NatWest has plead guilty to criminal money laundering charges brought by the Financial Conduct Authority (FCA) -- after a UK customer paid £264 million in cash into their account, unquestioned, between 2011 and 2016.
The landmark case will have seismic repercussions across the industry.
NatWest was charged under the Money Laundering Regulations (MLR) 2007. (The MLR has since been superseded by the Money Laundering, Terrorist Financing and Transfer of Funds Regulations 2017.)
he case is the first criminal prosecution under the MLR 2007 by the FCA.
The FCA said on October 7, 2021: "NatWest accepts that it failed to comply with regulation 8(1) between 7 November 2013 until 23 June 2016; and regulations 8(3) and 14(1) between 8 November 2012 until 23 June 2016 under MLR 2007 in relation to the accounts of a UK incorporated customer."
The markets watchdog added: "These regulations require certain firms, including those regulated by the FCA, to ensure they have adequate anti-money laundering systems and controls to prevent money laundering."
The case has now been referred to the Southwark Crown Court for sentencing.
The successful prosecution comes as the FCA is investing over £120 million over three years in IT and data tools to help spot market abuse and as it builds up a highly regarded team, in the wake of appointing a new COO and Chief Data, Information and Intelligence Officer in February 2021.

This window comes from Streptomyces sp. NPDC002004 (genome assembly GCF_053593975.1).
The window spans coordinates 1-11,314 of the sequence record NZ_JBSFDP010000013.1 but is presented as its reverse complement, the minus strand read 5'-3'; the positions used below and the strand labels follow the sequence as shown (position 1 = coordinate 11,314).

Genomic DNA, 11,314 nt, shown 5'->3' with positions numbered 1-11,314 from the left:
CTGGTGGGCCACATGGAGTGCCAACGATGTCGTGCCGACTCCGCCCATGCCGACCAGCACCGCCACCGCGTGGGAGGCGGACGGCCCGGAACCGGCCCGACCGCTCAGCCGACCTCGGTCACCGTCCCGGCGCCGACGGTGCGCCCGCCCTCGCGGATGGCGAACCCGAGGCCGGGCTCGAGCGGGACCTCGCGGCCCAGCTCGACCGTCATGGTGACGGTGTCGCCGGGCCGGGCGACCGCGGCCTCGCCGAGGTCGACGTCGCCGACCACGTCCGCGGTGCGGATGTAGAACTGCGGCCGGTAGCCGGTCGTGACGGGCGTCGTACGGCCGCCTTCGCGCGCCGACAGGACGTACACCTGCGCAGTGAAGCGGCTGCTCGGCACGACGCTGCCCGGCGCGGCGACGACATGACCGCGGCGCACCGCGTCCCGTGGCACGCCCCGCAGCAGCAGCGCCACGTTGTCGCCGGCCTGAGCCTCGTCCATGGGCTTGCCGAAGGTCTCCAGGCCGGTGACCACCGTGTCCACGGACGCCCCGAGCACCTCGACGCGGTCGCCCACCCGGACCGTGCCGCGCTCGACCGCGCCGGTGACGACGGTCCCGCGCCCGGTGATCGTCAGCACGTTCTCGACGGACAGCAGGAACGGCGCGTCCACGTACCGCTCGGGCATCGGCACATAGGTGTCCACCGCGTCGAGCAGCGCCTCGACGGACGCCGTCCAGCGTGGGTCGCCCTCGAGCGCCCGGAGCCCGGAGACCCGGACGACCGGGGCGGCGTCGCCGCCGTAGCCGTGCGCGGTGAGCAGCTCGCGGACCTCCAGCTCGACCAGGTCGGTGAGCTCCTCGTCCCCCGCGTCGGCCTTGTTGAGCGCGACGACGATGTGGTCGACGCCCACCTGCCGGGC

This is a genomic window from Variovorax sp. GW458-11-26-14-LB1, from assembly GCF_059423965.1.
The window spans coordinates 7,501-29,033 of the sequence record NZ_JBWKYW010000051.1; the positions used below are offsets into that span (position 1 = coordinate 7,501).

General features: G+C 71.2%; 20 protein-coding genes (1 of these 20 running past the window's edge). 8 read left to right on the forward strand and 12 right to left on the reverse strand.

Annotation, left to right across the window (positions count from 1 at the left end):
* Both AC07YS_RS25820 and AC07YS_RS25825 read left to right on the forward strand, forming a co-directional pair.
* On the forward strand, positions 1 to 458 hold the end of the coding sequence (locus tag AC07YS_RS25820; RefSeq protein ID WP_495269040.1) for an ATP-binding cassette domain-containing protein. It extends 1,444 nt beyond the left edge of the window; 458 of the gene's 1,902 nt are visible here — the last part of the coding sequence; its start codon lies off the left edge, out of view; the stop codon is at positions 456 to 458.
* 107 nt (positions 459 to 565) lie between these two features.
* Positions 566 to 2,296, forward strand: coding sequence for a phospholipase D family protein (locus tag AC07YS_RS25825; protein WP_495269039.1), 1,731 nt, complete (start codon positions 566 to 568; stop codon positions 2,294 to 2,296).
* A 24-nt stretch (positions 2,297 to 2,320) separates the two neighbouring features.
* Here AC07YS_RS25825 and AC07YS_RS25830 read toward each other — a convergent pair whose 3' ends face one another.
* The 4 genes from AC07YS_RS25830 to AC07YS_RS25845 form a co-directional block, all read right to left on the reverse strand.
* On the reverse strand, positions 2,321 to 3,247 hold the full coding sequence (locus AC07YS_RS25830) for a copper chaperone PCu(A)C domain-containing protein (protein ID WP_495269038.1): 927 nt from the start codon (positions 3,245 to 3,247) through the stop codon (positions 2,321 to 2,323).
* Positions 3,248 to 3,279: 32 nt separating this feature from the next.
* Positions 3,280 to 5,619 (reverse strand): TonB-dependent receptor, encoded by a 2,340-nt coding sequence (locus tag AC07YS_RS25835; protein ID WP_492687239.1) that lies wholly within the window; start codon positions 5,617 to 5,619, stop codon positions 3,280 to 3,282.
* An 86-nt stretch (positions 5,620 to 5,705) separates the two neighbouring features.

Describing the MLR as "a money laundering sleeping lion", Carmelite Chambers' barrister Mark Watson said: "The prosecution of NatWest and the demonstration by the FCA that the Regulations have teeth could be the first step in another sea change in commercial culture, this time in financial services".
With banks around the world investing heavily in know your customer (KYC) and anti-money laundering (AML) technologies and processes, peers in the financial services sector will be stunned that such an “old school” issue of major cash deposits appears to have caught the majority state-owned bank out.
Research & Markets predicts the global AML software market to be worth $3.7 billion by 2026. The prosecution is a stark reminder that without proper training and processes in place, technology alone is not going to keep banks — which also face a deluge of alerts daily — out of trouble.